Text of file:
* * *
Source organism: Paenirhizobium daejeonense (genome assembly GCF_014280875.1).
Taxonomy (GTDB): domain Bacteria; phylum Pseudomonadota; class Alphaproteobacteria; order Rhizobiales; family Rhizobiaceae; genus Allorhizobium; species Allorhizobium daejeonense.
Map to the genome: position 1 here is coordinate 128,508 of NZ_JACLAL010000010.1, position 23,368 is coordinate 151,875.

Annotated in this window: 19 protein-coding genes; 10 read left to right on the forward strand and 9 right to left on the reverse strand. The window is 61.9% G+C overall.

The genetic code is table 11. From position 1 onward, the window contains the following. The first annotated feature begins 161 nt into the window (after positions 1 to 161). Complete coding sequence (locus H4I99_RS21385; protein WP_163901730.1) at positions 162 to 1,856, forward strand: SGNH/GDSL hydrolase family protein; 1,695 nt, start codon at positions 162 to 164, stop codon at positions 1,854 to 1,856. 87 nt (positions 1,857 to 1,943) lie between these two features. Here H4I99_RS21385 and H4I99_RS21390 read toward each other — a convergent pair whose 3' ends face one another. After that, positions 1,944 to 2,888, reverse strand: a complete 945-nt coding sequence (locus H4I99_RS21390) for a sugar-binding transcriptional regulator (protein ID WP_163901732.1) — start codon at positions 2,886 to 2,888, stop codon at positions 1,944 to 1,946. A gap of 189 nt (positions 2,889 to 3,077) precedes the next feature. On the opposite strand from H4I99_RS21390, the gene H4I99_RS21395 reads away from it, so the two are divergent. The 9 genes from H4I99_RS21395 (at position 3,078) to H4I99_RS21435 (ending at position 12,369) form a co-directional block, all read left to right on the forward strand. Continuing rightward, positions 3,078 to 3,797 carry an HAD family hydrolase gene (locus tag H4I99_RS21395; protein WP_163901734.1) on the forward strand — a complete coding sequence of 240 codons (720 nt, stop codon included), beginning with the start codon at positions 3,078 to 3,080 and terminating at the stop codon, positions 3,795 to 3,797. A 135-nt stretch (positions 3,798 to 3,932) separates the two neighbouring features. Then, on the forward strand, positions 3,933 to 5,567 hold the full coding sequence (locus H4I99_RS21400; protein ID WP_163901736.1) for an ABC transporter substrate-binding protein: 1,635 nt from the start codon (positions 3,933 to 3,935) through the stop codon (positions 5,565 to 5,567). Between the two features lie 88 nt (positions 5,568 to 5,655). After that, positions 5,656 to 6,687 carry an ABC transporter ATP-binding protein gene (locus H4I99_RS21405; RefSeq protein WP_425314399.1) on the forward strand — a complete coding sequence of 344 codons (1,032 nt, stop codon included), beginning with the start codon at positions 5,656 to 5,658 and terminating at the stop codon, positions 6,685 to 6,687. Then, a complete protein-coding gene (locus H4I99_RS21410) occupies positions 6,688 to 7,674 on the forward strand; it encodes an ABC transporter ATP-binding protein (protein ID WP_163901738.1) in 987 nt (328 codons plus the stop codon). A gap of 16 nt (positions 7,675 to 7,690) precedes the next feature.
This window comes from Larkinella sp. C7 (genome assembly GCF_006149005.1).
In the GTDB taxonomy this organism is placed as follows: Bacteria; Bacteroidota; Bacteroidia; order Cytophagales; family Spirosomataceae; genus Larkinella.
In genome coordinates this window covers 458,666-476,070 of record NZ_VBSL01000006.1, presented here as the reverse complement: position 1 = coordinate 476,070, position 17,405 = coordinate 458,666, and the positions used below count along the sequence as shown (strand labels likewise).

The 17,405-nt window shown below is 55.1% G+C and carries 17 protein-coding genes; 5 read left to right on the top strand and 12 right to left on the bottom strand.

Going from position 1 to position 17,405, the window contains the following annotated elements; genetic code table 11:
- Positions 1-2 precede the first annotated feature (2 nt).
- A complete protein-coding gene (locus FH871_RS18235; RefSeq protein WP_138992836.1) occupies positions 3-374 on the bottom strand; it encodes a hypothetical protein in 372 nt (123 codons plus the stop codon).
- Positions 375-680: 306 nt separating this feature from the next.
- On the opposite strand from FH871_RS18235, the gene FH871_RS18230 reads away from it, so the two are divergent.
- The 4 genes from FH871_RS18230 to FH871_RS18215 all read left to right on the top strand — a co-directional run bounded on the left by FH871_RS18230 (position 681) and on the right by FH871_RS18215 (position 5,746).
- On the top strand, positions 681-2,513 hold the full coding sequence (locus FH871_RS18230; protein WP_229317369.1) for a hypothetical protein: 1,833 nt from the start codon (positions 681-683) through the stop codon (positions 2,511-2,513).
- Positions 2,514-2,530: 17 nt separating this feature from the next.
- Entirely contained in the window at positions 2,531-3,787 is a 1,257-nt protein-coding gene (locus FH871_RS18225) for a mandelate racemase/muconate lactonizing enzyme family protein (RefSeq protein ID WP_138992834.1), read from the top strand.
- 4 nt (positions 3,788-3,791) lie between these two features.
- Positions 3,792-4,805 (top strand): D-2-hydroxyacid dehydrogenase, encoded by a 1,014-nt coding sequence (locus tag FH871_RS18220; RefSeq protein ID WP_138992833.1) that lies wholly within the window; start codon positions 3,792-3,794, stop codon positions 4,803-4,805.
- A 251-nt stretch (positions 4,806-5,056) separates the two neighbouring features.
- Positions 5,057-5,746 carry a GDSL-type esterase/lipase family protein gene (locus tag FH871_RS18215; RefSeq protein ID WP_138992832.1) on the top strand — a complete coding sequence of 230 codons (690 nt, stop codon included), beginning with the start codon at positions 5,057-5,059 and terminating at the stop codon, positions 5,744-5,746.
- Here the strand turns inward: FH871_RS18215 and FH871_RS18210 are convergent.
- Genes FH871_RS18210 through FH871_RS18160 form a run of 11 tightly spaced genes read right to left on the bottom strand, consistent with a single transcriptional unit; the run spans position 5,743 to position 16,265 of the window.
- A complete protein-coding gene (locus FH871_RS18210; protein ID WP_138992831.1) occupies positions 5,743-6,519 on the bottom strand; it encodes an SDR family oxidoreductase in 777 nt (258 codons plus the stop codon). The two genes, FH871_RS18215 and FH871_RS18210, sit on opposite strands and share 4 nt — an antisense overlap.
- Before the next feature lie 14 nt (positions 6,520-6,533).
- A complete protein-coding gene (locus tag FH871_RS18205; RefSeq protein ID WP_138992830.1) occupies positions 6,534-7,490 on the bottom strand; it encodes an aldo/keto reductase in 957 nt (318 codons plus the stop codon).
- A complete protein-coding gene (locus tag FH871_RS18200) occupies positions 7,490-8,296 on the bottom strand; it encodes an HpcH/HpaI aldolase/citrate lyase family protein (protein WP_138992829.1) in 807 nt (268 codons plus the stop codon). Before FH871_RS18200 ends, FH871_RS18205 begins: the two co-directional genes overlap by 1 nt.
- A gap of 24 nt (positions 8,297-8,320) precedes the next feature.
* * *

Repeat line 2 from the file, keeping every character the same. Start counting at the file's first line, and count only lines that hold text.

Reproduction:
Taxonomy (GTDB): domain Bacteria; phylum Pseudomonadota; class Alphaproteobacteria; order Rhizobiales; family Rhizobiaceae; genus Allorhizobium; species Allorhizobium daejeonense.